7. I frequently do dinner for the kids by plating up some leftovers- I think of it as a fridge forage but call it a mezze plate and they love it. It usually includes some crackers, hummus, carrot sticks, cheese, cherry tomatoes, a boiled egg and some cucumber, maybe some ham or leftover chicken meat. If the veggies look suspect then I’ve usually got an apple I can cut up or even some dried fruit or frozen berries. I usually have most of the above kicking around in the fridge by the end of the week. Spaghetti Puttanesca is something I can usually make from my pantry as well. And I have 2 chicken carcasses in my freezer: I am going to make some stock RIGHT NOW, thanks for reminding me!

    • Wow, I had never thought of freezing the carcasses… great idea when you don’t have time to go straight to stock making. We call the meal you describe ‘a put together’ and it’s one of my daughter’s favourites. Hers must feature at least one ham/salami component.

  8. Magpie ( I am leaving this iPad correction for Maggie as I love it!) I have so enjoyed this topic having stared into my large pantry on countless occasions wondering when I will ever use all thise tins – as I make out my weekly shopping list. You have inspired me to finally look for a recipe to use that tin if chickpeas that has been haunting me. So many ingenious recipes – who knew! Thanks!

    • I like my new name! Let me know what you make with those chickpeas. I’ve been wishing I had a tin because some hummous (spelling?) would have really helped the chicken and pita combo.

  9. Tonight it’s stirfry beef with bottom of the fridge veg, honey, soy, ginger and chilli, all present in the kitchen.

    We’ve just come home from a terrific day at the annual “rural lifestyle expo” – not as wanky as it sounds, but primarily a get together of loads of local/statewide rurally folk and their wares. I was JUST about to buy up big from the organic grocer man when I remembered what was still lurking in my fridge and in the fruit bowl(s). I was similarly tempted by the loads of relishes/honeys/jams/biscuits… But I didn’t buy any food to take home. Yay! The only nutritional beneficiary of this outing was our darling dog, who scored kangaroo treats (free!) from a very nice lady from the local stock and station merchants.

  10. We’ve been doing the same here in Putney, Sydney. Realized it was stupid, crazy and expensive to have a pantry heaving with foods, tins, 6 bottles of tomato purée and pulses and rice, spaghetti, risoni and vermicelli.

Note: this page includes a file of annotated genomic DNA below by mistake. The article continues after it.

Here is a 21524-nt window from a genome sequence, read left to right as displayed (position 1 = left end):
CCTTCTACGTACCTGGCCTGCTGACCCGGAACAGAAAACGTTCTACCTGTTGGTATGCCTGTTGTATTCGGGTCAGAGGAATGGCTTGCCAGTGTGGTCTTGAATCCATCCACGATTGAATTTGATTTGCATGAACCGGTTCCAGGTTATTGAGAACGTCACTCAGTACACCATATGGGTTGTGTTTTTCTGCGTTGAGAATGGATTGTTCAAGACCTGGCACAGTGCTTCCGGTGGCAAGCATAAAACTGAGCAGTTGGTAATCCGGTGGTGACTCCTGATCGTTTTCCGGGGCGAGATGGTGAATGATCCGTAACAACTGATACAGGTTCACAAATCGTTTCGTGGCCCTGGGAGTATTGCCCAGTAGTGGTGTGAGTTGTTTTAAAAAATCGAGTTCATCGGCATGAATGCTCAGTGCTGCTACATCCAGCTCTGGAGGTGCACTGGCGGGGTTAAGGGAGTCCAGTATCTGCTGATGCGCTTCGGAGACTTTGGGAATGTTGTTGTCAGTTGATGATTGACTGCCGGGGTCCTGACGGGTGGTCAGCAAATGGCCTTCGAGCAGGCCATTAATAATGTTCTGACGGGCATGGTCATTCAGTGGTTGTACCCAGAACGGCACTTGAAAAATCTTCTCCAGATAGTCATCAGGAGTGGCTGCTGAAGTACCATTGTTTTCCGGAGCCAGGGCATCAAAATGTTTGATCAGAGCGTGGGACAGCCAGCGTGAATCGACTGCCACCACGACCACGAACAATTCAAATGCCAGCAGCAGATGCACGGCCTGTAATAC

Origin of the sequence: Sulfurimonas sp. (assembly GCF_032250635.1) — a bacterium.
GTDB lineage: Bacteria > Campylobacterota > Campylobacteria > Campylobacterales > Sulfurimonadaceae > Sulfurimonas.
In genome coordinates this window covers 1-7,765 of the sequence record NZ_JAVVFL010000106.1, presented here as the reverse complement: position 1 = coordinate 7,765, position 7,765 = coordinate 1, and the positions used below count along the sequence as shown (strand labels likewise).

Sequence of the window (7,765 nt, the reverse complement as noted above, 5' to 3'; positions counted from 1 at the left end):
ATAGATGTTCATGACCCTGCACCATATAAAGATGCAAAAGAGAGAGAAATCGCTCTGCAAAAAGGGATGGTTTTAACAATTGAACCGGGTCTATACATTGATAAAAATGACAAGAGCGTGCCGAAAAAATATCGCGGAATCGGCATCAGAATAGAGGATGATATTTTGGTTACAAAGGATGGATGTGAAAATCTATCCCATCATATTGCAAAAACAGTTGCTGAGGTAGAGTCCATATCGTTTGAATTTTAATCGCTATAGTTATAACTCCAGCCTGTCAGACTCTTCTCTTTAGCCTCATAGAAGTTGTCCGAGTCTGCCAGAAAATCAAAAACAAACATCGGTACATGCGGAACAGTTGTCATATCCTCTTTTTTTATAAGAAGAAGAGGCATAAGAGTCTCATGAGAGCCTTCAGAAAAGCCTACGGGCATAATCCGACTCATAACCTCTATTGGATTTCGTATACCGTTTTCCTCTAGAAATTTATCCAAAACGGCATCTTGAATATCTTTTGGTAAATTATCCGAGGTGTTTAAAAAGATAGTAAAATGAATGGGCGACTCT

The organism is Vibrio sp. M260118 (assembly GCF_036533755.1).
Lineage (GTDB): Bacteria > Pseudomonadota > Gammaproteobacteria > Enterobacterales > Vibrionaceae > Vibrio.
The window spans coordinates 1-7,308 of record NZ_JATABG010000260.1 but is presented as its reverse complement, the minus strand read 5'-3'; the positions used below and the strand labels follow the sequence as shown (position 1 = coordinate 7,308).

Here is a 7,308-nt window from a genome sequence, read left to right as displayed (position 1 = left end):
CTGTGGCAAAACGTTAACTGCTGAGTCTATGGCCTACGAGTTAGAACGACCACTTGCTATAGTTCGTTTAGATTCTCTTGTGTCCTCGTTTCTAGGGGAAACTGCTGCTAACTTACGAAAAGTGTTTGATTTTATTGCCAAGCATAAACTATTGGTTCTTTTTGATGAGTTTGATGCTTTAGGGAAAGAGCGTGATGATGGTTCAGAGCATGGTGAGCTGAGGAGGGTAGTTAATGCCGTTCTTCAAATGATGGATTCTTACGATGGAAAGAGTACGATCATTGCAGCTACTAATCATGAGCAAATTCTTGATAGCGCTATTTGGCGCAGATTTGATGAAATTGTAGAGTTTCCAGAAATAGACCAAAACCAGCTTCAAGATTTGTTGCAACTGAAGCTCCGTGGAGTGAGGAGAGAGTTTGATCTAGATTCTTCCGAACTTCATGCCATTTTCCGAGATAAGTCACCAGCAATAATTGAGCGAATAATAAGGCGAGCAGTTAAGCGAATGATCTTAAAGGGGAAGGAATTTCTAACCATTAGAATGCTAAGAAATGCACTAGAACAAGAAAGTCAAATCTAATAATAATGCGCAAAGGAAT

Yes we cook for 40 when we host Christmas or Easter but every other day of the year, we only have 4 people to feed, 2 of whom are kids. Loved the feeling of not spending money. Temporarily fell off the bandwagon but am drawing strength from your 4 posts. Keep it up! I’m going to keep clearing the pantry and also declutter the rest of the house.

    • Yay! I love meeting my soul sisters on here – see Lizzymint’s comment above, we are all on the same road. I’ve been de-cluttering for 2 years and still have a biiiiig way to go. Faltered and bought a little bowl at a junk fair on Saturday, but if I don’t use it soon it will have to GO. Let’s keep encouraging each other x

  11. Hi Maggie, finding you everywhere on the net atm. The whole pantry thing is very cool, you should deffo do a book on it, not exactly a recipe book and not exactly a food diary (Goodness forbid) but something like like “Sensible grub and what to do with chicken bones” or “The down to earth meals of a modern fashion guru’s family” well okay maybe not that title, but you get the idea…. and meanwhile a fabulous post on how to choose the right shade of red lipstick would be amazing. 😉 Jen and family x

    • Hi Jen – thanks for you kind words. I’m still emptying my pantry. Can’t believe how much food I had stockpiled…I love the sound of Sensible Grub. I do think the whole food thing has gone a bit potty. I’m HOPELESS on red lipstick as I can’t wear it, I just don’t have luscious enough lips, but I’ll see what I can come up with xxx